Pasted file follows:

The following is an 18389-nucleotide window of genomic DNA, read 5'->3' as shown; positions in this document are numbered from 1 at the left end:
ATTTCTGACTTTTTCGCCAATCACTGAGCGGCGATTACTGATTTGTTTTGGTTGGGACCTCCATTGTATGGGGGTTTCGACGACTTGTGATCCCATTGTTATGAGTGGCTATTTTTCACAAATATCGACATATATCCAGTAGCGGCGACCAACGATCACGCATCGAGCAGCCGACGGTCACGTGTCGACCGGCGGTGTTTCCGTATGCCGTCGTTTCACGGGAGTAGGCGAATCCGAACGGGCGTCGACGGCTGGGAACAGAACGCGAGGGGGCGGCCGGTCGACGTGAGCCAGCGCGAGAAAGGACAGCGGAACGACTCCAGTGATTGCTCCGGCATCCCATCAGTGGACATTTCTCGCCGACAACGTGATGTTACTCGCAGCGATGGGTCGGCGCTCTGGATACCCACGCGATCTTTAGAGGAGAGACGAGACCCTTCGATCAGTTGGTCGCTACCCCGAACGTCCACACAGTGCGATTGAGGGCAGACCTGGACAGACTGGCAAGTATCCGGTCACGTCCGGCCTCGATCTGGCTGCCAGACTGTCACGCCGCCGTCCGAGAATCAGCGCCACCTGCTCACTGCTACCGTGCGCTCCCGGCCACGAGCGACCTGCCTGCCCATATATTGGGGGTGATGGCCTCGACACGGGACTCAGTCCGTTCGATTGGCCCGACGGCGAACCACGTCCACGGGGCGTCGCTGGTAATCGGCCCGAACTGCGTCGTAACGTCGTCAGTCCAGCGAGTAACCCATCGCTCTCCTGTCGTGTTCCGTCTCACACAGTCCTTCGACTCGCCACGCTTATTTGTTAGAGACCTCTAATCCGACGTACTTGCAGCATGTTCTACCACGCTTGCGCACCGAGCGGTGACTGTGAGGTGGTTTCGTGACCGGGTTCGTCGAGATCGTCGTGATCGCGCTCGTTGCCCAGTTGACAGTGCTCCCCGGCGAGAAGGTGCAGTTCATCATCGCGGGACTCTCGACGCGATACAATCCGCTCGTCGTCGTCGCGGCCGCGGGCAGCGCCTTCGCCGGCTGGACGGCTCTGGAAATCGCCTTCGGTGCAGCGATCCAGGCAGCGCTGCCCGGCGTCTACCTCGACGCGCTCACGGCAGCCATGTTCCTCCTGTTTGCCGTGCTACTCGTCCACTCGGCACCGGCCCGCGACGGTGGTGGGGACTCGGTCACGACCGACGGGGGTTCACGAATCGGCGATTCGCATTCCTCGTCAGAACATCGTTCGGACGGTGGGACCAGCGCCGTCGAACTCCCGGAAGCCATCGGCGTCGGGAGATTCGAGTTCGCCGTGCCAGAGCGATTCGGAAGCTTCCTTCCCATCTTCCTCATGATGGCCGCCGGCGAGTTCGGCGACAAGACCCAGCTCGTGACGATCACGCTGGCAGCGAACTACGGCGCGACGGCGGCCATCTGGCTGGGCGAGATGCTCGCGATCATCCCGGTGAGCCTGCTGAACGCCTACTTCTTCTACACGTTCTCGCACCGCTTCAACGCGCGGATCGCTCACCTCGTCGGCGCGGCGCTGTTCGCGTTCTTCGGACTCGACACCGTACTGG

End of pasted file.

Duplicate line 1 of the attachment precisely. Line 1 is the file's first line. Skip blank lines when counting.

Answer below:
The following is an 18389-nucleotide window of genomic DNA, read 5'->3' as shown; positions in this document are numbered from 1 at the left end: